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Gibbs v. Navillus Tile, Inc

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Gibbs v Navillus Tile, Inc.
Supreme Court of New York, Kings County
December 18, 2020, Decided
516313/16

Reporter
2020 N.Y. Misc. LEXIS 10719 *; 2020 NY Slip Op 34197(U) **

[**1] MICHAEL GIBBS, Plaintiff, -against NAVILLUS TILE, INC., d/b/a NAVILLUS CONTRACTING and WILSON T AZA-BERMEO, Defendants. Index No. 516313/16

Notice: THIS OPINION IS UNCORRECTED AND WILL NOT BE PUBLISHED IN THE PRINTED OFFICIAL REPORTS.

DECISION I ORDER
Upon the foregoing cited papers, the Decision/Order on this application is as follows:
This is a personal injury action arising out of a motor vehicle accident which occurred on May 10, 2016. Plaintiff was taken from the scene in an ambulance to Interfaith Medical Center. and he was treated and released later that day. In his Bill of Particulars, plaintiff alleges that as a result of the accident, he sustained injuries to his cervical and lumbar spine, right shoulder, both knees, and left ankle. He has had arthroscopic surgery to both of his knees.
Defendants move for summary judgment on the issue of liability, claiming that plaintiff was the “sole proximate cause” of the accident, and defendants also contend that if that branch of their motion is not granted, that the complaint should be dismissed on the ground that plaintiff did not sustain a serious injury as defined by Insurance Law§ 5102(d).
[**2] The branch of the motion for summary judgment on the issue of liability is denied. Plaintiff claims he was double-parked and waiting for a parking space when defendant came along in a large truck and “side-swiped” his vehicle. Plaintiff had two passengers in his [*2] car, and they have brought a suit as well, which has been joined for trial with this action. It is under index number 840/2018. Defendants provide the EST transcripts of plaintiff and defendant, as well as plaintiff’s two passengers. Ms. St. Fort testified that the plaintiff’s car was not moving at the time of the impact [Page 60]. Mr. Greaves also said the plaintiff’s car was not moving. There was a car that was about to leave a parking space and Mr. Gibbs was waiting for it, but his vehicle was not moving at the time of the impact [Page 65].
Defendant Taza-Bermeo testified that he drove this truck every day for his job. He testified that (EST Page 24) he was driving a tractor-trailer and plaintiff pulled out into the roadway from the right side as he was going past plaintiff’s car, and the front bumper of plaintiff’s car hit the passenger side rear of the trailer, which was behind the tractor he was driving. They were on Bedford Avenue, near Putnam Avenue, which is a one-way street with two lanes for moving traffic and parking on both sides of the street. He testified that his tractor was about 1 O feet long, and the trailer was about 45 feet long [Pages 14-15]. The police report [*3] is not certified, and thus is not in admissible form, and defendant has no corroborating evidence, not even photos, to support his version of the accident.
Defendants’ submissions include plaintiff’s version of the accident as well as defendant’s, which highlights the conflicting accounts regarding how the accident occurred. Viewing the evidence in the light most favorable to plaintiff, as the nonmoving party, the court concludes that there are triable issues of fact as to whether defendant driver was negligent, and if so, whether his negligence was a proximate cause of the accident (see Forrest v Jewish Guild for the Blind, 3 NY3d 295, 315, 819 N.E.2d 998, 786 N.Y.S.2d 382 [2004] [“Credibility determinations, the [**3] weighing of the evidence, and the drawing of legitimate inferences from the facts are jury functions, not those of a judge … on a motion for summary judgment”] [internal citations omitted]; see also Scott v Long Is. Power Auth., 294 AD2d 348, 741 N.Y.S.2d 708 [2002]; Ferrante v American Lung Assn., 90 NY2d 623, 631, 687 N.E.2d 1308, 665 N.Y.S.2d 25 [1997] [“It is not the court’s function on a motion for summary judgment to assess credibility”]).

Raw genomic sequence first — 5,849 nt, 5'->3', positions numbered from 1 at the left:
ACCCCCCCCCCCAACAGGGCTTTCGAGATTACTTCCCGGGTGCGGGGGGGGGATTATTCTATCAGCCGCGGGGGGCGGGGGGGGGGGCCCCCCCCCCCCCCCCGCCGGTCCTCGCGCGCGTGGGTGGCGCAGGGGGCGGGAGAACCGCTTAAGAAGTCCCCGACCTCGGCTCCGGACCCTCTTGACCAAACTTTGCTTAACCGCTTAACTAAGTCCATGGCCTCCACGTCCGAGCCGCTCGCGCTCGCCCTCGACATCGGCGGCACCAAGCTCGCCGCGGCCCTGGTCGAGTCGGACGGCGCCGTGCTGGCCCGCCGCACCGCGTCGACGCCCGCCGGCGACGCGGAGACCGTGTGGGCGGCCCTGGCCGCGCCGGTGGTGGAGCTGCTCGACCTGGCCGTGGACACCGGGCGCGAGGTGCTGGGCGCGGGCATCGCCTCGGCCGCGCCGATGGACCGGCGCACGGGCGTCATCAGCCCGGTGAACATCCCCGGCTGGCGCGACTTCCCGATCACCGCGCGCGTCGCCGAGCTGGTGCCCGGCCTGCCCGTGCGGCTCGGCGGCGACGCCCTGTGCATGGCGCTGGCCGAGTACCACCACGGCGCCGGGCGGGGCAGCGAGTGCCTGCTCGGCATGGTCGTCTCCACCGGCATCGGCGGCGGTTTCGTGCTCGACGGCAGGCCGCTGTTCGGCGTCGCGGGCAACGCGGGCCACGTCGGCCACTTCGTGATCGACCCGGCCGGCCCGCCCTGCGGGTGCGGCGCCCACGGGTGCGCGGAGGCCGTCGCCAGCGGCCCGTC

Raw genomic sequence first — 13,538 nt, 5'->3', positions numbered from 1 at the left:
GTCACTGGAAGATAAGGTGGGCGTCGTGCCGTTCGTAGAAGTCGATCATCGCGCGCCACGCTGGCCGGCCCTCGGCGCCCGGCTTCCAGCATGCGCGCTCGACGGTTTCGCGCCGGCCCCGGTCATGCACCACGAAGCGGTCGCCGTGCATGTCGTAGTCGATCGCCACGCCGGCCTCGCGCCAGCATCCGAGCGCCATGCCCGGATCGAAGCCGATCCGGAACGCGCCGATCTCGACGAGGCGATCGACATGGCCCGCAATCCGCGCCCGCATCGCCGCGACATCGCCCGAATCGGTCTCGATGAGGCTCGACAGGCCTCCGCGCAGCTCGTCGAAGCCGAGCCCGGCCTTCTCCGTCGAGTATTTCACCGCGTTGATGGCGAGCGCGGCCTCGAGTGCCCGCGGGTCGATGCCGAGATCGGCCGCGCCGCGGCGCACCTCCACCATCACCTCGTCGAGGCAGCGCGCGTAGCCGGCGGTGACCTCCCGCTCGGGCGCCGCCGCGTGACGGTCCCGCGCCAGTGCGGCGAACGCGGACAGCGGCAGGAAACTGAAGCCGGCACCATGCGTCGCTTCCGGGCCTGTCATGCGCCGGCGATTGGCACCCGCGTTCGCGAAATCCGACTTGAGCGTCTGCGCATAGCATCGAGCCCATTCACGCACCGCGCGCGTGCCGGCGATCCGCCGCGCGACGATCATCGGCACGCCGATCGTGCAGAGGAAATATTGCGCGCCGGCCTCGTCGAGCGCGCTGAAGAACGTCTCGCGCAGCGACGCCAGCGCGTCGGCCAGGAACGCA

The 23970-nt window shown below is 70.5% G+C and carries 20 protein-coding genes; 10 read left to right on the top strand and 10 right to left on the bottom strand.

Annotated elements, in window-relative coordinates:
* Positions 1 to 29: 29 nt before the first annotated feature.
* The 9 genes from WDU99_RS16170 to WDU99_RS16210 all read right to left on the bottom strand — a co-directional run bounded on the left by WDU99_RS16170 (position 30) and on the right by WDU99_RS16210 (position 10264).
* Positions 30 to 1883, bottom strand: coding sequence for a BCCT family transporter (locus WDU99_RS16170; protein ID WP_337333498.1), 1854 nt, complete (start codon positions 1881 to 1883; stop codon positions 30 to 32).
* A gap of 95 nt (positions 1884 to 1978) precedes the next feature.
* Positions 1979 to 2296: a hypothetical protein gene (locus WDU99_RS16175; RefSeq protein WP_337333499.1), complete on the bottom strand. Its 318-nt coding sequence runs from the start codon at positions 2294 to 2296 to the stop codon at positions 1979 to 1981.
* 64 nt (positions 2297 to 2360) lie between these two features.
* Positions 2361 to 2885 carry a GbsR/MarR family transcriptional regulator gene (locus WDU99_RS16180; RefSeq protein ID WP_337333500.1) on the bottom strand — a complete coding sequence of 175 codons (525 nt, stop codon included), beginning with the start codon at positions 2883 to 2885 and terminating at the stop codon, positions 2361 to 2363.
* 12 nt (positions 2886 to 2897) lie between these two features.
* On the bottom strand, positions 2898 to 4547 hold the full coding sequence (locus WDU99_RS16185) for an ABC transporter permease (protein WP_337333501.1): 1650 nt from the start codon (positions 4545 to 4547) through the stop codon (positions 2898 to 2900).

The court must next address the branch of the motion for summary judgment dismissing the complaint on the basis of “serious injury”. Defendants submit an affirmation of counsel, the pleadings, plaintiff’s EBT transcript, and affirmed reports from a neurologist, Allan E. Rubenstein, [*4] M.D., an orthopedist, Dorothy Scarpinato, M.D. Defendants also submitted a report from a biomechanical engineer which could not be considered because it was notarized without the state, and while accompanied by a purported certificate of conformity, it does not have the requisite language to qualify as a certificate of conformity (see CPLR 2309[c]; Attilio v Torres, 181 AD3d 460, 461, 121 N.Y.S.3d 25 [1st Dept 2020]); Midfirst Bank v Agho, 121 AD3d 343, 350, 991 N.Y.S.2d 623 [2d Dept 2014]).
Dr. Scarpinato examined plaintiff on October 3, 2019. Her range of motion testing produced completely normal results, assuming the one deviation in the right shoulder test is a typo, which it must be in light of her conclusion. Her conclusion is:
“My examination of the neck, back, right shoulder, bilateral knees and left ankle was normal revealing subjective complaints of tenderness with no positive objective findings. My impression is resolved cervical spine strain, resolved lumbar spine strain, resolved right shoulder sprain, S/p bilateral knees arthroscopic surgeries – resolved and resolved left ankle sprain. There is no orthopedic disability noted upon today’s examination. The claimant is currently working and can continue to do so as well as performing normal activities of daily living without orthopedic restriction. He is not receiving any active [*5] treatment and no further orthopedic treatment is indicated and/or warranted as a result of this reported accident.”
[**4] Dr. Rubenstein, who examined plaintiff on September 12, 2019, reports that plaintiff’s range of motion testing in his cervical spine was normal, but the flexion in plaintiff’s lumbar spine was 30 degrees, when 60 degrees is normal. He did not test plaintiff’s shoulders, knees or ankles. His “Impression and Diagnosis” is:
“Mr. Gibbs claims persistent pain in multiple joints in addition to headaches and lower back pain subsequent to a MVA over 3 years ago despite a surgical procedure to both knees, trigger point injections. chiropractic and acupuncture treatment. I defer opinion on Mr. Gibbs’ joint complaints to an orthopedic specialist.
Mr. Gibbs’ neurologic examination is characterized by substantial symptom exaggeration and is otherwise normal. There are no objective focal clinical findings to support a claim of LIS spinal cord, root or paraspinal muscle disfunction. There are no objective findings to support a claim of post-traumatic headaches. Mr. Gibbs claims he was evaluated by a neurologist and had a Brain MRI, but no records were provided of such. He was out of work [*6] for 1 day as a maintenance worker and presently works full-time. He does not require further evaluation or treatment from a neurologic point of view.”